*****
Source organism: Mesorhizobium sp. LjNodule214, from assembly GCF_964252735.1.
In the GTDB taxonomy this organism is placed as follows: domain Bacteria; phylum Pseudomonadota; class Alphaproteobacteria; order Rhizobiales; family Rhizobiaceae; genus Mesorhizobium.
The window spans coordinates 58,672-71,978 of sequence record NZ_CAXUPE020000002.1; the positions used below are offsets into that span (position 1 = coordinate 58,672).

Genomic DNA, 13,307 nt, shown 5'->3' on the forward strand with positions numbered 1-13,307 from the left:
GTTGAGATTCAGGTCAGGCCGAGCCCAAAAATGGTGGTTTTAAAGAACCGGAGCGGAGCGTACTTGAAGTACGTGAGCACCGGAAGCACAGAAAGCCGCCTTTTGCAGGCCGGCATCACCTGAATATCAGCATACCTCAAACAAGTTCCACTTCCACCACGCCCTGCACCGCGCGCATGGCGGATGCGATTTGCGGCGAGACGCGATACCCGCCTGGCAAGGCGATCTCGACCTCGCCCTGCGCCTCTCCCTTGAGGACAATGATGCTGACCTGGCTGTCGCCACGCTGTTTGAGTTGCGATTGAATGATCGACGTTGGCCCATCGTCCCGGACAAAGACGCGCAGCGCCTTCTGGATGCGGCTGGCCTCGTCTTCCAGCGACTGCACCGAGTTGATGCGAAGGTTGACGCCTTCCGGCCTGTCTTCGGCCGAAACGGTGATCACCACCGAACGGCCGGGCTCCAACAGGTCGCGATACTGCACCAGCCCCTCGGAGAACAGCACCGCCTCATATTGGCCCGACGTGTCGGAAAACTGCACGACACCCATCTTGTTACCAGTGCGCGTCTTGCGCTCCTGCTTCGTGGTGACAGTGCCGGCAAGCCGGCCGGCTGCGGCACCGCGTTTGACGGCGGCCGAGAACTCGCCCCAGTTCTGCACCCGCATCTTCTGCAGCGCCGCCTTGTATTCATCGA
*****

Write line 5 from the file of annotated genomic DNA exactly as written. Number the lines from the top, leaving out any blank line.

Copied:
GTTGAGATTCAGGTCAGGCCGAGCCCAAAAATGGTGGTTTTAAAGAACCGGAGCGGAGCGTACTTGAAGTACGTGAGCACCGGAAGCACAGAAAGCCGCCTTTTGCAGGCCGGCATCACCTGAATATCAGCATACCTCAAACAAGTTCCACTTCCACCACGCCCTGCACCGCGCGCATGGCGGATGCGATTTGCGGCGAGACGCGATACCCGCCTGGCAAGGCGATCTCGACCTCGCCCTGCGCCTCTCCCTTGAGGACAATGATGCTGACCTGGCTGTCGCCACGCTGTTTGAGTTGCGATTGAATGATCGACGTTGGCCCATCGTCCCGGACAAAGACGCGCAGCGCCTTCTGGATGCGGCTGGCCTCGTCTTCCAGCGACTGCACCGAGTTGATGCGAAGGTTGACGCCTTCCGGCCTGTCTTCGGCCGAAACGGTGATCACCACCGAACGGCCGGGCTCCAACAGGTCGCGATACTGCACCAGCCCCTCGGAGAACAGCACCGCCTCATATTGGCCCGACGTGTCGGAAAACTGCACGACACCCATCTTGTTACCAGTGCGCGTCTTGCGCTCCTGCTTCGTGGTGACAGTGCCGGCAAGCCGGCCGGCTGCGGCACCGCGTTTGACGGCGGCCGAGAACTCGCCCCAGTTCTGCACCCGCATCTTCTGCAGCGCCGCCTTGTATTCATCGA